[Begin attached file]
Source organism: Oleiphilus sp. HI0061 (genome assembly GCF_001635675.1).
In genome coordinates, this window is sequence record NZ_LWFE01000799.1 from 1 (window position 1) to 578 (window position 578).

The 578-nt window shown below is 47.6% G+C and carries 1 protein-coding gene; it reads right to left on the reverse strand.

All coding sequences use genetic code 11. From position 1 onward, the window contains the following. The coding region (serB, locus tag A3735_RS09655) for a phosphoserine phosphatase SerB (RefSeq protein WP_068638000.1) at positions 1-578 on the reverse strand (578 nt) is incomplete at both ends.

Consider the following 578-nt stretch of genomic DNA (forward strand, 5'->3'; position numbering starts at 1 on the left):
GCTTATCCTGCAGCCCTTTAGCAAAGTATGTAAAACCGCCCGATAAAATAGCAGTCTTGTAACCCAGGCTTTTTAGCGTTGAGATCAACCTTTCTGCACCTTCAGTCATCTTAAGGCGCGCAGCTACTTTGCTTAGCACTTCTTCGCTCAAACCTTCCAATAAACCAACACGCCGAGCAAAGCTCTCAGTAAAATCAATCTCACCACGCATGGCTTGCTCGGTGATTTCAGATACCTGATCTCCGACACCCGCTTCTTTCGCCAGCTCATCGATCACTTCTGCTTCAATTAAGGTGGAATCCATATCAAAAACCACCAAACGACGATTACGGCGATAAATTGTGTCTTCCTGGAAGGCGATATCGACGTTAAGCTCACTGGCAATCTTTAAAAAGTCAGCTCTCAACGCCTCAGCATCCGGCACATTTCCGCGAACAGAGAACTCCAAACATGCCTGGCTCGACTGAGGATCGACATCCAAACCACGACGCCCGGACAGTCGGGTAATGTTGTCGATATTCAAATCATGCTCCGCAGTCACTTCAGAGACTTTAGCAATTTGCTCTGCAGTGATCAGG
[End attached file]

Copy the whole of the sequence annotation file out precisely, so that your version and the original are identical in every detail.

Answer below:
Source organism: Oleiphilus sp. HI0061 (genome assembly GCF_001635675.1).
In genome coordinates, this window is sequence record NZ_LWFE01000799.1 from 1 (window position 1) to 578 (window position 578).

The 578-nt window shown below is 47.6% G+C and carries 1 protein-coding gene; it reads right to left on the reverse strand.

All coding sequences use genetic code 11. From position 1 onward, the window contains the following. The coding region (serB, locus tag A3735_RS09655) for a phosphoserine phosphatase SerB (RefSeq protein WP_068638000.1) at positions 1-578 on the reverse strand (578 nt) is incomplete at both ends.

Consider the following 578-nt stretch of genomic DNA (forward strand, 5'->3'; position numbering starts at 1 on the left):
GCTTATCCTGCAGCCCTTTAGCAAAGTATGTAAAACCGCCCGATAAAATAGCAGTCTTGTAACCCAGGCTTTTTAGCGTTGAGATCAACCTTTCTGCACCTTCAGTCATCTTAAGGCGCGCAGCTACTTTGCTTAGCACTTCTTCGCTCAAACCTTCCAATAAACCAACACGCCGAGCAAAGCTCTCAGTAAAATCAATCTCACCACGCATGGCTTGCTCGGTGATTTCAGATACCTGATCTCCGACACCCGCTTCTTTCGCCAGCTCATCGATCACTTCTGCTTCAATTAAGGTGGAATCCATATCAAAAACCACCAAACGACGATTACGGCGATAAATTGTGTCTTCCTGGAAGGCGATATCGACGTTAAGCTCACTGGCAATCTTTAAAAAGTCAGCTCTCAACGCCTCAGCATCCGGCACATTTCCGCGAACAGAGAACTCCAAACATGCCTGGCTCGACTGAGGATCGACATCCAAACCACGACGCCCGGACAGTCGGGTAATGTTGTCGATATTCAAATCATGCTCCGCAGTCACTTCAGAGACTTTAGCAATTTGCTCTGCAGTGATCAGG